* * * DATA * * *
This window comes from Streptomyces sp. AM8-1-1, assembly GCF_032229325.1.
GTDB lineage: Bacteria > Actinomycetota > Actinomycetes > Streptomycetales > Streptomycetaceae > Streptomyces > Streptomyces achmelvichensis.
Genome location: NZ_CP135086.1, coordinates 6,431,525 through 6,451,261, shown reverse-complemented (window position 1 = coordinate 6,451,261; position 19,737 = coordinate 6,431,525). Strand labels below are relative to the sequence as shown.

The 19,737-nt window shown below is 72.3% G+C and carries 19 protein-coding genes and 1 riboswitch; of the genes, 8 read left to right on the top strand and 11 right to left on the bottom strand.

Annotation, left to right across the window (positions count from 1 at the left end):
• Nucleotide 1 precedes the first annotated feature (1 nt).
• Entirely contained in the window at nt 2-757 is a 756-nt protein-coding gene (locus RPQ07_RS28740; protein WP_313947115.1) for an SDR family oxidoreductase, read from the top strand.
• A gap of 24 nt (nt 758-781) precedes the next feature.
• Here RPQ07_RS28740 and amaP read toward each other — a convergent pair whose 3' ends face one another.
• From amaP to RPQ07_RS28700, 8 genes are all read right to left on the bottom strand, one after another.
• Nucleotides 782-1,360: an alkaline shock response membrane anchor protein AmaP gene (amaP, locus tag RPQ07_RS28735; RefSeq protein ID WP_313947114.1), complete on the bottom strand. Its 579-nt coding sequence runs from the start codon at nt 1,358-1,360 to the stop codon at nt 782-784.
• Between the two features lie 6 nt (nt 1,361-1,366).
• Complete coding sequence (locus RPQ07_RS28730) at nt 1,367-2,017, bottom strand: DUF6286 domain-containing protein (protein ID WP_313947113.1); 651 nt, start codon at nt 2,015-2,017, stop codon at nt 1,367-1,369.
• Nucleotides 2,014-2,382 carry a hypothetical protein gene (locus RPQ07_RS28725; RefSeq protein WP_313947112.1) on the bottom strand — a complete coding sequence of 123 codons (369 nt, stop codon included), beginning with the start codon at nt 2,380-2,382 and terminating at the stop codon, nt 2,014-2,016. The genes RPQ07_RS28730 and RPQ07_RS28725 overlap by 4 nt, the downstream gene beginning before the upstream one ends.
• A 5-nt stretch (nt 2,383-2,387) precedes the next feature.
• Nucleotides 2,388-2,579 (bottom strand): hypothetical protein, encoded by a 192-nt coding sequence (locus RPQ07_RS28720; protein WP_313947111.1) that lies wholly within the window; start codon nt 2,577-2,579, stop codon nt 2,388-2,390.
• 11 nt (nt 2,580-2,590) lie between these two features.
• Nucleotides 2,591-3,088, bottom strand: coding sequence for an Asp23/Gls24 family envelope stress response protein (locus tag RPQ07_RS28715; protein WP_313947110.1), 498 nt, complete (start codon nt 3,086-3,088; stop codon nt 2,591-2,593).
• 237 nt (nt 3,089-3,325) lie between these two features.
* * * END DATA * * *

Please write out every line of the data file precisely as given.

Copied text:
This window comes from Streptomyces sp. AM8-1-1, assembly GCF_032229325.1.
GTDB lineage: Bacteria > Actinomycetota > Actinomycetes > Streptomycetales > Streptomycetaceae > Streptomyces > Streptomyces achmelvichensis.
Genome location: NZ_CP135086.1, coordinates 6,431,525 through 6,451,261, shown reverse-complemented (window position 1 = coordinate 6,451,261; position 19,737 = coordinate 6,431,525). Strand labels below are relative to the sequence as shown.

The 19,737-nt window shown below is 72.3% G+C and carries 19 protein-coding genes and 1 riboswitch; of the genes, 8 read left to right on the top strand and 11 right to left on the bottom strand.

Annotation, left to right across the window (positions count from 1 at the left end):
• Nucleotide 1 precedes the first annotated feature (1 nt).
• Entirely contained in the window at nt 2-757 is a 756-nt protein-coding gene (locus RPQ07_RS28740; protein WP_313947115.1) for an SDR family oxidoreductase, read from the top strand.
• A gap of 24 nt (nt 758-781) precedes the next feature.
• Here RPQ07_RS28740 and amaP read toward each other — a convergent pair whose 3' ends face one another.
• From amaP to RPQ07_RS28700, 8 genes are all read right to left on the bottom strand, one after another.
• Nucleotides 782-1,360: an alkaline shock response membrane anchor protein AmaP gene (amaP, locus tag RPQ07_RS28735; RefSeq protein ID WP_313947114.1), complete on the bottom strand. Its 579-nt coding sequence runs from the start codon at nt 1,358-1,360 to the stop codon at nt 782-784.
• Between the two features lie 6 nt (nt 1,361-1,366).
• Complete coding sequence (locus RPQ07_RS28730) at nt 1,367-2,017, bottom strand: DUF6286 domain-containing protein (protein ID WP_313947113.1); 651 nt, start codon at nt 2,015-2,017, stop codon at nt 1,367-1,369.
• Nucleotides 2,014-2,382 carry a hypothetical protein gene (locus RPQ07_RS28725; RefSeq protein WP_313947112.1) on the bottom strand — a complete coding sequence of 123 codons (369 nt, stop codon included), beginning with the start codon at nt 2,380-2,382 and terminating at the stop codon, nt 2,014-2,016. The genes RPQ07_RS28730 and RPQ07_RS28725 overlap by 4 nt, the downstream gene beginning before the upstream one ends.
• A 5-nt stretch (nt 2,383-2,387) precedes the next feature.
• Nucleotides 2,388-2,579 (bottom strand): hypothetical protein, encoded by a 192-nt coding sequence (locus RPQ07_RS28720; protein WP_313947111.1) that lies wholly within the window; start codon nt 2,577-2,579, stop codon nt 2,388-2,390.
• 11 nt (nt 2,580-2,590) lie between these two features.
• Nucleotides 2,591-3,088, bottom strand: coding sequence for an Asp23/Gls24 family envelope stress response protein (locus tag RPQ07_RS28715; protein WP_313947110.1), 498 nt, complete (start codon nt 3,086-3,088; stop codon nt 2,591-2,593).
• 237 nt (nt 3,089-3,325) lie between these two features.